Would a mass cash withdrawal bring down the banks?
- 22 November 2010
- From the section Magazine
Former footballer Eric Cantona has called on a new form of direct protest - a mass cash withdrawal - to bring down the banks. So what would happen if everyone tried to withdraw their savings?
From the footballer who once kung-fu kicked an abusive fan, a new form of direct action without any violence.
Take your money out of the banks and spark their collapse, says Eric Cantona, in advice to the students and public sector workers holding protests in France and the UK.
"We must go to the bank. In this case there would be a real revolution," says the French former Manchester United star in a newspaper interview that has been filmed and widely viewed on YouTube.
"It's not complicated. Instead of going on the streets and driving kilometres by car you simply go to the bank in your country and withdraw your money, and if there are a lot of people withdrawing their money the system collapses. No weapons, no blood, or anything like that."
So how effective would this form of protest be?
In the very unlikely circumstance of everyone heeding Cantona's call, there are obvious practical hurdles preventing that number of people getting to cashpoints or queueing up in branches to withdraw their savings.
But setting those aside, the banks would need to find more cash, because only about 5-10% of people's savings are kept in banks' tills. The rest is lent out or invested.
"Banks only keep a small fraction of their deposits as cash, so the cash machines would run out and cash in the branches would run out," says Richard Wellings, deputy editorial director of the Institute of Economic Affairs.
"They could go to the Bank of England [for some cash] or they could sell assets to release cash but they probably wouldn't bother because it would just be a temporary blip."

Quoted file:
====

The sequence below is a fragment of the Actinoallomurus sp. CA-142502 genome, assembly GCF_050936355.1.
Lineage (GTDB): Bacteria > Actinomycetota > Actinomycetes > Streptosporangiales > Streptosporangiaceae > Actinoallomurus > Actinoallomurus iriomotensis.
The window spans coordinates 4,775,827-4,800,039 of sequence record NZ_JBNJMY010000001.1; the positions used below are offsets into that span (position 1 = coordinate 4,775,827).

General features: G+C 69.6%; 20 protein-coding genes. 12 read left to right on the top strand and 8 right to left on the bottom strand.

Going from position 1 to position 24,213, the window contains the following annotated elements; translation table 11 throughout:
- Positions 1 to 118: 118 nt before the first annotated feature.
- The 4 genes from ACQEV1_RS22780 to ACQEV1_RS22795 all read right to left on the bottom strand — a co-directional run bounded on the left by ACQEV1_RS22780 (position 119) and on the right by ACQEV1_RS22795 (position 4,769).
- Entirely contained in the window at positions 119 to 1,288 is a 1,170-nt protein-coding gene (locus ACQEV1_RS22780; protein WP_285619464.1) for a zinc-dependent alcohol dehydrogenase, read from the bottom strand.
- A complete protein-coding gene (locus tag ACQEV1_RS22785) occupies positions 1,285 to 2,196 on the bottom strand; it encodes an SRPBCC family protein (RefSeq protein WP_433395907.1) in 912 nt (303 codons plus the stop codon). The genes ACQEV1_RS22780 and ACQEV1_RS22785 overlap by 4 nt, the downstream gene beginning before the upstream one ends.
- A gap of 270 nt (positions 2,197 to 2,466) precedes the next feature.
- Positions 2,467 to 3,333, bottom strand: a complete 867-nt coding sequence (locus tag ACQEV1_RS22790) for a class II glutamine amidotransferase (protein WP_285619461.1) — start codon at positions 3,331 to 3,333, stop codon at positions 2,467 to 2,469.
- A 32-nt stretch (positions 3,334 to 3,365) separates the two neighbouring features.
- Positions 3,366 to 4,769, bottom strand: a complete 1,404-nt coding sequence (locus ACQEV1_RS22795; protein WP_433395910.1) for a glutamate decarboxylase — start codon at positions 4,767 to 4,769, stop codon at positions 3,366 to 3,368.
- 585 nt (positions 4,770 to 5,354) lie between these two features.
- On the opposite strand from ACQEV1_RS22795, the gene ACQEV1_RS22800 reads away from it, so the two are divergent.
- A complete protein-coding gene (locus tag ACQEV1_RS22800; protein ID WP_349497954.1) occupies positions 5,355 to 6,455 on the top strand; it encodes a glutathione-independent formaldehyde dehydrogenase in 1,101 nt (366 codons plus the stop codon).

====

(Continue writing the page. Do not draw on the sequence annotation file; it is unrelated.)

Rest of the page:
Although some branches may have to close, it would be very different from a conventional run on a bank because depositors would know it was related to a protest and not an underlying problem with the bank, so confidence would not be hit in the same way, says Mr Wellings.
Furthermore, all deposits up to £50,000 are government-guaranteed, through the protection of the Financial Services Compensation Scheme, so that would help strengthen confidence and prevent a panic.
All their digital transfers would carry on as normal, this would just affect the physical payments of cash. These could be rationed or temporarily halted.
"The only effect it would have is to inconvenience a lot of people when they go to the cash machine and try to withdraw their money but find there's no cash there. But it would not cause the collapse of the banking system. Notwithstanding the big problems, I can't see it having much of an effect in reality."
When there is a run on a single bank for reasons of confidence, then the government can step in, as it did for Northern Rock in 2007.
But if there was ever a collective panic sparked by a mass withdrawal against all the banks, then the consequences are far more serious.
In 2001 during the Argentinian economic crisis, large numbers of people began taking their cash out of the banks, so all bank accounts were frozen for months.